This concern is reflected in new document from the Vatican’s Commission for Religious Relations with the Jews: “The fundamental changes in relations between Christians and Jews which were initiated by ‘Nostra Aetate’ must also be made known to the coming generations and be received and disseminated by them.”
“In Pope John Paul II you saw someone who really cared about the relationship to the Jewish people… we knew this man was a completely different breed,” Cooper said. “John Paul II was the grand slam; he hit the home run.”
Pope Francis, he added, “has hit singles and doubles” in the area of Jewish-Catholic relations as he “wants people to focus on feeding poor, getting back to basics about human interaction.”
Catholics and Jews, the rabbi said, should continue to build on the “basic ideals that underpin our faith.”
“We do have a commonality of purpose, but not always commonality of language… Catholics should continue to feel comfortable and fully invested in their opportunities to see all the holy sites. We live in a world where none of that can be taken for granted,” Cooper said, stressing that “safeguarding Catholic rites in Israel is important for Jews.”
“We continue to live together in major metropolitan areas – help the poor, feed the hungry, we can work together on that.”
Indeed, the new Vatican document notes that Jews and Catholic can work together on protecting the faithful in the Holy Land and in the “social-charitable sphere” caring for the poor and disadvantaged. “When Jews and Christians make a joint contribution through concrete humanitarian aid for justice and peace in the world, they bear witness to the loving care of God. No longer in confrontational opposition but cooperating side by side, Jews and Christians should seek to strive for a better world.”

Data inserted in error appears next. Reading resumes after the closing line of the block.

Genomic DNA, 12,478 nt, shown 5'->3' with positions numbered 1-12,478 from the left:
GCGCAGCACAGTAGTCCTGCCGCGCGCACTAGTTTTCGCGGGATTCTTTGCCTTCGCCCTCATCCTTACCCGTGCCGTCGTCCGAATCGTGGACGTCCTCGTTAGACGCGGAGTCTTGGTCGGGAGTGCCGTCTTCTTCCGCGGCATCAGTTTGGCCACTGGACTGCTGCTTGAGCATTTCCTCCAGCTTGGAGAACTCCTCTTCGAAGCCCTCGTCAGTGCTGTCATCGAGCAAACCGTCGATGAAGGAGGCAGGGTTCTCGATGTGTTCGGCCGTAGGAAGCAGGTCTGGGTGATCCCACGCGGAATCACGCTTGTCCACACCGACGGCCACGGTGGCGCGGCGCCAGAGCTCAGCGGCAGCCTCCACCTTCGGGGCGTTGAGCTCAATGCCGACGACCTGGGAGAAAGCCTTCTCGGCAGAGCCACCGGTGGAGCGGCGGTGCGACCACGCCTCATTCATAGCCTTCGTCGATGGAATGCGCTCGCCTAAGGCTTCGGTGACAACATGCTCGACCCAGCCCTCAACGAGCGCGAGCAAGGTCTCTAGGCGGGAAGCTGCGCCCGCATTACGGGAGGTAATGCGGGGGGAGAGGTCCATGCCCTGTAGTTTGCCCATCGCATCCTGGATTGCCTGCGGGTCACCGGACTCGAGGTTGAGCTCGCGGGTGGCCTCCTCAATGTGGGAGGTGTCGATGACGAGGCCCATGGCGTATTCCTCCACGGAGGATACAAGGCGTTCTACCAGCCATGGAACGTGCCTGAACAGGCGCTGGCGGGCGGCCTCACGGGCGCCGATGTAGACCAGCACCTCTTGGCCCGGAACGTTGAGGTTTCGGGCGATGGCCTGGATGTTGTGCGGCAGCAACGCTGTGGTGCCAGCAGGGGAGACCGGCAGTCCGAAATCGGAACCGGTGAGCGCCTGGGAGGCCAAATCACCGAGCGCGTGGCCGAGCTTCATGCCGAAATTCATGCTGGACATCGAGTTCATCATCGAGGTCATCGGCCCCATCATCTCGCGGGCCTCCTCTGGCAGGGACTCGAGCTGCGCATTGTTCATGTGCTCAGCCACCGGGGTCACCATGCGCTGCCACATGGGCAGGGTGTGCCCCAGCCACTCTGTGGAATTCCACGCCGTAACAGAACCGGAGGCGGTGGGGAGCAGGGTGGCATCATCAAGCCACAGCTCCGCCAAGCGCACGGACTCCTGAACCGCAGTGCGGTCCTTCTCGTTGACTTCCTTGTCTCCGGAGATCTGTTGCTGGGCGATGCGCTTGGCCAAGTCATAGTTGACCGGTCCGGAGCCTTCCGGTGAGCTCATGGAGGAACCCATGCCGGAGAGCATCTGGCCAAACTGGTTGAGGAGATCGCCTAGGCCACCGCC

Meanwhile, Cooper said, Catholics and Jews should be mindful of the fact that pro-Palestinian activists and supporters – some of them in Father Conley’s inbox, as we saw – are “pushing very hard to get the Vatican to reverse course” on Israel relations.
Rabbi Rosen emphasized “part of the challenge” is that John Paul II was “too successful” – “young Catholics don’t know that history of anti-Semitism.”
But, thankfully, he said, there was no lapse from the Vatican in the strength of Jewish-Catholic ties after the beloved pope’s passing. “Benedict was fully committed to continuing in John Paul II’s path,” Rosen said, noting the difference it made to have popes with the personal experience of having lived in the period of the Shoah.
The document produced by the Vatican’s Commission for Religious Relations with the Jews stresses an “important goal of Jewish-Catholic dialogue consists in jointly combating all manifestations of racial discrimination against Jews and all forms of anti-Semitism, which have certainly not yet been eradicated and re-emerge in different ways in various contexts… Because of the strong bond of friendship between Jews and Catholics, the Catholic Church feels particularly obliged to do all that is possible with our Jewish friends to repel anti-Semitic tendencies.”
Another challenge is the evolution of the Catholic community, with more Hispanic members of the Church, and Nostra Aetate “not an integral, required part” of the formation of priests. “The biggest thing that needs to be done is further education,” Rosen said – not just in the Catholic Church, but there are “still places in the Jewish community that avoid talking about Christianity.”
Rosen stressed that some 30 Catholic institutions now host centers devoted to Catholic-Jewish studies programs, highlighting how “such a momentous development” from the papacies of John XXIII and John Paul II has taken on “a life of its own.”
“The stronger our relationships, the more able we are to work together on challenges,” he said. “Building up those bonds of understanding is the most important thing to do.”
The United States, Rosen added, enjoys the benefit of “vibrant communities living among each other,” Jewish and Catholic neighbors, to facilitate bringing Nostra Aetate to life each day. “Neither one is dominant, and neither is dominated,” he said, conditions that have led to an “effective internalizing of changes that have taken place at an official level.”
For Pope Francis, the rabbi stressed, “the friendship is nothing he has to take any effort for; it comes naturally.”
“Pope Francis is the first who has known living Jewish communities and closely interacted with them,” Rosen said. “By the time John Paul II was an adult, there was no living Jewish community to interact with.”